Institute for Justice and Democracy in Haiti

Haitian leader focusing on nation’s biggest needs

BY LESLEY CLARK AND JACQUELINE CHARLES, Miami Herald

Haitian President René Préval arrives in Washington Monday for meetings with Congress and President Barack Obama as the White House prepares to ask lawmakers for more than $1 billion in aid for the earthquake ravaged country.

Préval, though, is likely to also press for more immediate concerns. He told The Miami Herald on Friday that though millions have been pledged, little has gone to the Haitian government.

“There is an urgency. The urgency is that we have entered into a rainy season,” he said, noting that the country needs at least $93 million immediately to fix drainage pipes to prevent flooding.

The country is also seeking money to get students back in school.

Préval arrives in Washington after meeting with a series of visiting U.S. lawmakers, Secretary of State Hillary Clinton and several Latin American leaders. He has been to the neighboring Dominican Republic, Ecuador and Mexico but it will mark his first U.S. trip, post-disaster.

It comes just three weeks before the U.S. and other donor nations meet in New York to map out a way to assist in a reconstruction effort that has been estimated to cost $14 billion.

“What’s most important is the philosophy of the reconstruction,” Préval said he will tell U.S. officials. “It’s not just reconstruct Port-au-Prince. It’s rebuild Haiti.”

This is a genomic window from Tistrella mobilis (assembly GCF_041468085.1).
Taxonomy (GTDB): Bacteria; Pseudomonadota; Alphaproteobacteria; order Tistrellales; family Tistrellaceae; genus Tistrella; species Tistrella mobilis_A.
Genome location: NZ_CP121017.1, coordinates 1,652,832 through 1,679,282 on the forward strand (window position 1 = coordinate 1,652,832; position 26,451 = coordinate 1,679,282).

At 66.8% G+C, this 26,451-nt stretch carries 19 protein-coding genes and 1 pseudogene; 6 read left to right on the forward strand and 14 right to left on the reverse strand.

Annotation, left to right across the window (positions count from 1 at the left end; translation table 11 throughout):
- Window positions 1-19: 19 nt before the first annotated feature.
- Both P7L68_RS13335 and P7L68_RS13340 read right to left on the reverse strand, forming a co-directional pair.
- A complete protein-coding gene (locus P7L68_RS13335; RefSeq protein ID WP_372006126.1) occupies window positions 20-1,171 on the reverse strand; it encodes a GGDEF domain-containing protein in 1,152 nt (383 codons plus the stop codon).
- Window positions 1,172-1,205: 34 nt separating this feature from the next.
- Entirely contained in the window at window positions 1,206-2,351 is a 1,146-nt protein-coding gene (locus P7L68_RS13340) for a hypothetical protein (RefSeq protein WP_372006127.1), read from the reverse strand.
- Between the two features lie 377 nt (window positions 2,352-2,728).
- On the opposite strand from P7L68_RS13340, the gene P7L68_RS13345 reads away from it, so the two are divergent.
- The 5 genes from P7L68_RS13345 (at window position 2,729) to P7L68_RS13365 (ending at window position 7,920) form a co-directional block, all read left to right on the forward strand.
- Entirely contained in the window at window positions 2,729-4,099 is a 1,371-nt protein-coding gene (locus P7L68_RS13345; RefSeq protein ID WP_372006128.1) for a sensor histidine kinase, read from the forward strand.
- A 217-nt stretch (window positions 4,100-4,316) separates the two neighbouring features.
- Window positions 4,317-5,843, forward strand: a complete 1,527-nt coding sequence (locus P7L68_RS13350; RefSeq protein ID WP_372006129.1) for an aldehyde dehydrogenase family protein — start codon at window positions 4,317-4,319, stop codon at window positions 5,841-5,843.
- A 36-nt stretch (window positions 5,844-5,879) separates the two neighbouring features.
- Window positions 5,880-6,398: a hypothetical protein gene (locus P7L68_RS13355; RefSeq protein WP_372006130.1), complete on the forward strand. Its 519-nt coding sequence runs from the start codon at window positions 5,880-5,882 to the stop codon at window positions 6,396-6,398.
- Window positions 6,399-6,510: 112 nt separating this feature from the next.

Decades of neglect of the provinces and agriculture, Préval said, have forced people into the overcrowded capital.

“We need to put jobs in the provinces and for that you need roads, electricity, education, health,” he said.

His visit comes as administration officials are pulling together an emergency spending package on Haiti reconstruction to present to Congress. As of March 2, the U.S. has spent more than $712 million for relief efforts, including $427 million by the U.S. Agency for International Development and $285 million by the Defense Department.

Aid organizations have pressed the administration to ask for $3 billion for relief and reconstruction efforts in what could be the first step in a decade-long reconstruction effort. Congressional staffers said they expect to see a request for between $1.5 billion to $3 billion.

“The administration needs to send up the largest emergency spending ever for a single nation,” said Mark Schneider, a former U.S. AID official who coordinated the U.S. response to Hurricane Mitch in 1998.

“The reality is, the earthquake in Haiti was one of the worst disasters in recorded history and I would hope the response reflects that.”

Schneider, now with the International Crisis Group, noted that in past disasters in the hemisphere, including Mitch, the U.S. has provided as much as 60 percent of the reconstruction assistance.

COSTS IN FLORIDA

States like Florida are expected to ask for reimbursement for treating injured Haitians and sheltering and schooling refugees. Congressional aides said it’s unclear how much of the request will be for reimbursing federal and state agencies and how much will be for new spending.

“In addition to the badly needed assistance for the Haitian relief efforts, any emergency supplemental must reimburse the state and county governments in Florida,” for the additional costs, said Rep. Debbie Wasserman Schultz, D-Weston.